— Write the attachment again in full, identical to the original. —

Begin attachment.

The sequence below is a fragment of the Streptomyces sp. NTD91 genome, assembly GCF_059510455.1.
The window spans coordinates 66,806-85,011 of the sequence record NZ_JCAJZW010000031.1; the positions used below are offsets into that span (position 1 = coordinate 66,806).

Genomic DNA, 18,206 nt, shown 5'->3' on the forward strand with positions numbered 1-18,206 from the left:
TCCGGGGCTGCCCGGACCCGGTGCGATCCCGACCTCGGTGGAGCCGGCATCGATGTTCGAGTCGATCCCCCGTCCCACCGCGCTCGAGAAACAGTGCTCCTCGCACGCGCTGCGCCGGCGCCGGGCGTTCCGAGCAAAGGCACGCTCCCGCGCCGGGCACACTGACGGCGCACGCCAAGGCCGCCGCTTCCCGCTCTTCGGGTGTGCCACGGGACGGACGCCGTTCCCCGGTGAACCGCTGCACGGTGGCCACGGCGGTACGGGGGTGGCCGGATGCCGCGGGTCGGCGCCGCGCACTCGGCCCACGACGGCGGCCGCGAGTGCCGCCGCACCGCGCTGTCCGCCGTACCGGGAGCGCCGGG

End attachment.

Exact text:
The sequence below is a fragment of the Streptomyces sp. NTD91 genome, assembly GCF_059510455.1.
The window spans coordinates 66,806-85,011 of the sequence record NZ_JCAJZW010000031.1; the positions used below are offsets into that span (position 1 = coordinate 66,806).

Genomic DNA, 18,206 nt, shown 5'->3' on the forward strand with positions numbered 1-18,206 from the left:
TCCGGGGCTGCCCGGACCCGGTGCGATCCCGACCTCGGTGGAGCCGGCATCGATGTTCGAGTCGATCCCCCGTCCCACCGCGCTCGAGAAACAGTGCTCCTCGCACGCGCTGCGCCGGCGCCGGGCGTTCCGAGCAAAGGCACGCTCCCGCGCCGGGCACACTGACGGCGCACGCCAAGGCCGCCGCTTCCCGCTCTTCGGGTGTGCCACGGGACGGACGCCGTTCCCCGGTGAACCGCTGCACGGTGGCCACGGCGGTACGGGGGTGGCCGGATGCCGCGGGTCGGCGCCGCGCACTCGGCCCACGACGGCGGCCGCGAGTGCCGCCGCACCGCGCTGTCCGCCGTACCGGGAGCGCCGGG